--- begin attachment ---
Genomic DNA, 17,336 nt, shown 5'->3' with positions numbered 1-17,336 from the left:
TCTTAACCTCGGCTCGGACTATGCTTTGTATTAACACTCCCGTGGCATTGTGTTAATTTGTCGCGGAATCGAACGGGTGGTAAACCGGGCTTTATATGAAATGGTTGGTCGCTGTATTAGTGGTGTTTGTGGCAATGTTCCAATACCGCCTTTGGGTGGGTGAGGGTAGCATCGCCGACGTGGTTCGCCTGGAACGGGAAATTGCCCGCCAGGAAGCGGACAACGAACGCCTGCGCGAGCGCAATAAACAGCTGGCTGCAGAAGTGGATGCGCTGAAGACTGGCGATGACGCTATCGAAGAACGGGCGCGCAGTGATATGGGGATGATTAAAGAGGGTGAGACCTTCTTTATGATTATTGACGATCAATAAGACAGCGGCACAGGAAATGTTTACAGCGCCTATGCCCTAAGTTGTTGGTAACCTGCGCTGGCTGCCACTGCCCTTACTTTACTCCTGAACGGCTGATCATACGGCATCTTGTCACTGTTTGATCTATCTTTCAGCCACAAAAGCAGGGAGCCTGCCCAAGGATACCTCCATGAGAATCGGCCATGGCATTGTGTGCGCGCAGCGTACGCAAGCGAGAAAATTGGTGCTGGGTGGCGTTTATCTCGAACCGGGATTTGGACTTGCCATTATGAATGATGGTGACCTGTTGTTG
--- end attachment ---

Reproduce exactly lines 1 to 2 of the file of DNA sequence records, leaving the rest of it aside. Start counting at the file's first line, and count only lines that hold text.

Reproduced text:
Genomic DNA, 17,336 nt, shown 5'->3' with positions numbered 1-17,336 from the left:
TCTTAACCTCGGCTCGGACTATGCTTTGTATTAACACTCCCGTGGCATTGTGTTAATTTGTCGCGGAATCGAACGGGTGGTAAACCGGGCTTTATATGAAATGGTTGGTCGCTGTATTAGTGGTGTTTGTGGCAATGTTCCAATACCGCCTTTGGGTGGGTGAGGGTAGCATCGCCGACGTGGTTCGCCTGGAACGGGAAATTGCCCGCCAGGAAGCGGACAACGAACGCCTGCGCGAGCGCAATAAACAGCTGGCTGCAGAAGTGGATGCGCTGAAGACTGGCGATGACGCTATCGAAGAACGGGCGCGCAGTGATATGGGGATGATTAAAGAGGGTGAGACCTTCTTTATGATTATTGACGATCAATAAGACAGCGGCACAGGAAATGTTTACAGCGCCTATGCCCTAAGTTGTTGGTAACCTGCGCTGGCTGCCACTGCCCTTACTTTACTCCTGAACGGCTGATCATACGGCATCTTGTCACTGTTTGATCTATCTTTCAGCCACAAAAGCAGGGAGCCTGCCCAAGGATACCTCCATGAGAATCGGCCATGGCATTGTGTGCGCGCAGCGTACGCAAGCGAGAAAATTGGTGCTGGGTGGCGTTTATCTCGAACCGGGATTTGGACTTGCCATTATGAATGATGGTGACCTGTTGTTG